Mike Disfarmer snapped portraits of anyone and everyone in the small town of Heber Springs, Ark. The photos spanned a period from the Great Depression through World War II. The black and white pictures ranged from the intent stares of a set of twins in tight curls and rumpled housecoats to a cocksure G.I. with an unlit cigarette dangling from his lip.
Guitarist Bill Frisell composed a series of musical vignettes based on Disfarmer's work for a new album appropriately called Disfarmer.
"At first I was attracted to the photos themselves, but then there's this whole story that starts to emerge of the man himself," Frisell says. "He was pretty much unknown while he was alive. And 20 years later, the photos are uncovered and [Disfarmer is] suddenly thought of as a genius."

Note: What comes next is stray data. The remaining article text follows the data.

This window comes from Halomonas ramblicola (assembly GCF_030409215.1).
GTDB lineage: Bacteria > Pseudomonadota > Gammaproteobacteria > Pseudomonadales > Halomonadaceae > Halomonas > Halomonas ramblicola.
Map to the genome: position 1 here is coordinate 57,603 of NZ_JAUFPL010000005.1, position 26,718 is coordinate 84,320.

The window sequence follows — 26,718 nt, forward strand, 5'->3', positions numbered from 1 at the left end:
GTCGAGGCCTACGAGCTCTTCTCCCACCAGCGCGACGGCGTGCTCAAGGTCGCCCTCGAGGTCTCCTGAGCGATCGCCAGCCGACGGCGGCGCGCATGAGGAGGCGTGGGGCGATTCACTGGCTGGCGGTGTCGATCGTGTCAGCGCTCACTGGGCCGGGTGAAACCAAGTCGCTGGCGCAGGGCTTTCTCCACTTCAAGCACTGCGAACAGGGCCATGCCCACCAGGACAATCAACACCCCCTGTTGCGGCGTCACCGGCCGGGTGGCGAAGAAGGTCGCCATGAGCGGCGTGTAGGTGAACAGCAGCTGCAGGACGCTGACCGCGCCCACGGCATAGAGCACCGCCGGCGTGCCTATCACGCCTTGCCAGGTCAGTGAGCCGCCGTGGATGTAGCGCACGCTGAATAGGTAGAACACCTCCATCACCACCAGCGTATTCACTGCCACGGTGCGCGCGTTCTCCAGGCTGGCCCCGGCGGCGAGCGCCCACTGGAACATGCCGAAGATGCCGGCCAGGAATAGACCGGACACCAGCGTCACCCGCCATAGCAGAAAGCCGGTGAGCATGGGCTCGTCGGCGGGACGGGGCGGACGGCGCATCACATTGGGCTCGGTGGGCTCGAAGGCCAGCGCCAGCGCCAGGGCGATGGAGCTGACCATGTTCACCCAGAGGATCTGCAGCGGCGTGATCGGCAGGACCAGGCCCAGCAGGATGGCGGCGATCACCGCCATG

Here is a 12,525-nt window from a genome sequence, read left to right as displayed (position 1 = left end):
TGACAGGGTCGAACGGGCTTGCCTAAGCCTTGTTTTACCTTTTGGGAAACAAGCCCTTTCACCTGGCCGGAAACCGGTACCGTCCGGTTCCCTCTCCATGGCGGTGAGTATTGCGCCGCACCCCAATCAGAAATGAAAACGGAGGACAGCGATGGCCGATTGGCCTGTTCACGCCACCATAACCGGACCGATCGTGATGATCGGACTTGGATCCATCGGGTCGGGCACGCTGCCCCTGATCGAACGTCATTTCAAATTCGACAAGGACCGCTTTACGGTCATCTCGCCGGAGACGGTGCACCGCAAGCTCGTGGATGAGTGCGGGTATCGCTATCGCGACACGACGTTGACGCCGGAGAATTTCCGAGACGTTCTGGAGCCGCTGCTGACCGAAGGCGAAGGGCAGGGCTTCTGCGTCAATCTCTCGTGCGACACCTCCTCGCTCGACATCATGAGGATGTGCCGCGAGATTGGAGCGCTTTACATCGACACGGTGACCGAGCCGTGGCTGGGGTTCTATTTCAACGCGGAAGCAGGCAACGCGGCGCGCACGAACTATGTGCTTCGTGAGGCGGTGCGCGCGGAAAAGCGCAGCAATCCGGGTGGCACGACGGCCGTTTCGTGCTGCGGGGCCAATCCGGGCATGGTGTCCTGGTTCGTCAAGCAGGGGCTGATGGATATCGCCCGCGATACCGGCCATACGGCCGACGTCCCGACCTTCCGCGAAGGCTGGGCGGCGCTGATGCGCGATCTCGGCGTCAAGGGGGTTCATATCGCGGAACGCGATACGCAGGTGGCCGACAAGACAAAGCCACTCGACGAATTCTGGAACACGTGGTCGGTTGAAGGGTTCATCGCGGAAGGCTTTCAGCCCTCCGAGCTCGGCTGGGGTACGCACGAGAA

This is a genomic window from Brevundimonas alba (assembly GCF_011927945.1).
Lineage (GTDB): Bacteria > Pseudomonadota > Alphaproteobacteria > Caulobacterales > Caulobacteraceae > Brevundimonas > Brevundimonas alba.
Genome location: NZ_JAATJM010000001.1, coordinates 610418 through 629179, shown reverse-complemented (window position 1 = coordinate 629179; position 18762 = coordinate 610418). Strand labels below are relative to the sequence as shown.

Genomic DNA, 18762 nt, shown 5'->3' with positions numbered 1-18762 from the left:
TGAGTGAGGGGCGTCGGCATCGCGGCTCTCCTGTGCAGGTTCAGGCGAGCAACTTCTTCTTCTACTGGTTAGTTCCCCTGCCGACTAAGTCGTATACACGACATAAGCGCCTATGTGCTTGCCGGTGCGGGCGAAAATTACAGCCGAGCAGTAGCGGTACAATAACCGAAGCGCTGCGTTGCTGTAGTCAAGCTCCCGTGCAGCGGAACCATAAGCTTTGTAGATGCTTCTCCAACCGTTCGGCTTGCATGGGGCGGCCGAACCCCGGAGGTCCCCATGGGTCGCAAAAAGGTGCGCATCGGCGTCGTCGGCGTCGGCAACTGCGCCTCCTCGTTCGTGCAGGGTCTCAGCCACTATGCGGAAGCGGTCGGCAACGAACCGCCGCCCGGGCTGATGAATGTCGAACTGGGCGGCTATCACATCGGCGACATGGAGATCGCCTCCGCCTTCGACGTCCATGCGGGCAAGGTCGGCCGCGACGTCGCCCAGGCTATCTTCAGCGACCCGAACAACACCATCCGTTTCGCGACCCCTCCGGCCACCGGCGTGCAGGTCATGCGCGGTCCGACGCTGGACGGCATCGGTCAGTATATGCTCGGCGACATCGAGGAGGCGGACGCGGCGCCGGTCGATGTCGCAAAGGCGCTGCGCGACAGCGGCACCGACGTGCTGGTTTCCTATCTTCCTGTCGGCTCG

Frisell drove to Heber Springs, Ark., where Disfarmer took the photographs. He wanted to meet people who lived there and happened to get lucky when he met Tom Olmstead, the town's funeral director. Olmstead not only had his picture taken by Disfarmer as a boy, but he and his father discovered Disfarmer's body after the photographer died. Olmstead provided Frisell with a wealth of stories.
Mike Disfarmer was born Mike Meyers. Frisell tells host Guy Raz that Disfarmer mistakenly thought that "Meyers" meant "farmer."
"He was trying to disassociate himself with his family and the community around there. So he decided to be Disfarmer," Frisell says. "You can tell he was a pretty contrary person."
Disfarmer was rude to the people he photographed and made them feel uncomfortable, but Frisell says that wasn't his aim. He was more interested in the photo itself.
"People weren't really posing. They never really knew when the photo was going to be taken," Frisell says. "In that way you get this really honest picture of those folks."